The Discerning Texan

All that is necessary for evil to triumph, is for good men to do nothing.
-- Edmund Burke
Monday, March 10, 2008

Dems Walk the Plank on Bush's Advisors

Ed Morrissey has a terrific analysis of the lame attempt by the hyper-partisan House Judiciary Committee to compel President Bush's personal lawyers to testify regarding advice they gave to him. So: a common criminal has a Constitutional right to attorney/client privalege, but a President does not have the same rights to uncensored advice without his attorneys being compelled to go before a Show Trial of Partisans?? In what world?

In their zeal to take cheap shots at the Bush Administration, the end result of the Democrats' incurable Bush Derangement Syndrome may be to permanently emasculate the powers of the Legislative Branch in regard to the Executive. And, while I am in favor of a strong Executive (the likely result of all this), I cannot help but be disgusted at the mindless hate, the unbridled partisanship which defies all logic, and the lack of anything resembling respect for the Constitution that this Democrat Congress has exhibited. It is a national disgrace:

Presidents have zealously protected executive privilege, both Democrats and Republicans, and for good reason. Absent specific evidence of lawbreaking, presidents have to have a reasonable expectation of privacy between themselves and their political advisers. Heads of agencies, such as Cabinet officials and lower ranks, do not qualify as the two branches share responsibility for their operations. Chiefs of staff and White House counsel — the attorney that advises the President in his official duties — fall into a completely different class.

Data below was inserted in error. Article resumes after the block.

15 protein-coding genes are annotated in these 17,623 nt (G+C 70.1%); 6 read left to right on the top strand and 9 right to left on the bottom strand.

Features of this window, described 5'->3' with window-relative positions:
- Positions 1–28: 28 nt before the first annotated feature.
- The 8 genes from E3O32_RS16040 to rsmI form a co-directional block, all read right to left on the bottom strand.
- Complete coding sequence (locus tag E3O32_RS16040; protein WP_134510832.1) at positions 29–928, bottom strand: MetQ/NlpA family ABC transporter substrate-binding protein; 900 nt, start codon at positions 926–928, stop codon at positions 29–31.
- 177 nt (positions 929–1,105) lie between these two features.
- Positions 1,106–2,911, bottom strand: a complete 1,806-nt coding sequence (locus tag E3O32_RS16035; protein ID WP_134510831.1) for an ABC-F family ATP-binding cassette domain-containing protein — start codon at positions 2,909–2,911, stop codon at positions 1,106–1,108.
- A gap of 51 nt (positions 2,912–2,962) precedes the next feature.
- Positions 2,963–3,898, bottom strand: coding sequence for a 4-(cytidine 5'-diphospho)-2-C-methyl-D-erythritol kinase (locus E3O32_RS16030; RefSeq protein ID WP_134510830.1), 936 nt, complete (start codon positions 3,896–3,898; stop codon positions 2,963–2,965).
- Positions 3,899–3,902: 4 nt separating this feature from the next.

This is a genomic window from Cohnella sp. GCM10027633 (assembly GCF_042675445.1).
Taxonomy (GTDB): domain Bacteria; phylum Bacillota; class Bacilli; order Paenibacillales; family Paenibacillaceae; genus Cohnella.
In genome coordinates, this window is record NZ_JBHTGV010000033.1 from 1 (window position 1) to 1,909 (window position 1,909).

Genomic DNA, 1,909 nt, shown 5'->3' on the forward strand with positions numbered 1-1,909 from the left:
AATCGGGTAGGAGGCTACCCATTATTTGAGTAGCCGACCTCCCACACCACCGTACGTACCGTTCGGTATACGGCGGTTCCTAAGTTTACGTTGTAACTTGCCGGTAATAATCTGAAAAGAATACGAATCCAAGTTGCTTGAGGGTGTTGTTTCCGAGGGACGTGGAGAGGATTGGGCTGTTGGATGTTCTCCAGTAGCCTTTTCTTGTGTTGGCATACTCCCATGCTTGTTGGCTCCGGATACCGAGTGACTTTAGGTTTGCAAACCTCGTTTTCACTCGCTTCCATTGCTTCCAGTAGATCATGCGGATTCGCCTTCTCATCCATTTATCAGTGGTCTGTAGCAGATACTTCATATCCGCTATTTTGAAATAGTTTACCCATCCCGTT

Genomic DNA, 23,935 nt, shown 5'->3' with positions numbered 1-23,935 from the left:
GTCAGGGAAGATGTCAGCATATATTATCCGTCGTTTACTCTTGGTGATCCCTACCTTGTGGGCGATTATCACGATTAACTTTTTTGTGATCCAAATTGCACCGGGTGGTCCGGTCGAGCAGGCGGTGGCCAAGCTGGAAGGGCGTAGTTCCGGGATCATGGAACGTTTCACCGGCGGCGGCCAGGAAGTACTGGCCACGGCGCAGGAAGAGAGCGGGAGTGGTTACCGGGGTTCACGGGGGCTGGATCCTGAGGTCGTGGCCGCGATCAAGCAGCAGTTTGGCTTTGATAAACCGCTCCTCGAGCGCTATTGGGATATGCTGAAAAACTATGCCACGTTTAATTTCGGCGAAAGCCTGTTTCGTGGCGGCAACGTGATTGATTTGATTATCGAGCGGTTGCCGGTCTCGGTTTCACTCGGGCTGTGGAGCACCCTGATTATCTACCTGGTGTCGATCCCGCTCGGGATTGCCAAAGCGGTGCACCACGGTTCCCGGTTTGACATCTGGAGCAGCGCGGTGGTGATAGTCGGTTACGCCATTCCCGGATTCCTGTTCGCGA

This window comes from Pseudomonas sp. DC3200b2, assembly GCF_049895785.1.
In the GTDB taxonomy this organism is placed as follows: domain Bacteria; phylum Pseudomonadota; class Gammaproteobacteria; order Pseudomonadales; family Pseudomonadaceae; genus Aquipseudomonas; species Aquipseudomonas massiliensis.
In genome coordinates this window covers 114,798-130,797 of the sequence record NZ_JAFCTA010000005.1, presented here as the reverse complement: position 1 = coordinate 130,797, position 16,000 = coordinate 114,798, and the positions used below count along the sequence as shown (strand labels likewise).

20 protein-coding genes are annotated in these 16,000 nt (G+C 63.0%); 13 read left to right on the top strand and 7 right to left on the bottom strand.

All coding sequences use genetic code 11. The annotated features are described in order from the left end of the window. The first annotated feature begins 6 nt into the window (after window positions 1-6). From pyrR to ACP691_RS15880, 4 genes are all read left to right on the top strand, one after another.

If Congress had evidence of lawbreaking, they could forward that to the Department of Justice for investigation. In this case, they have nothing; they just want to see if they can set some perjury traps for Bolten and Miers in their ongoing war against the Bush administration. They claim they have oversight over the executive branch, but just as the government doesn’t have the right to subpoena people without the existence of a crime, neither does Congress regarding White House advisers.

The courts will hash this out, and will enter some very unchartered territory. Usually, these games of chicken end before they get to federal court, because neither branch wants the judiciary to map the boundaries of executive privilege. Someone will lose in that exchange — and most likely it will be Congress, especially in this case. Without evidence of a crime, the courts will likely reject these kinds of subpoenas as an abuse of Constitutional power.

Read the whole thing...and pray that somehow that America's journey into collective mass insanity mercifully ends in November.
DiscerningTexan, 3/10/2008 08:34:00 PM |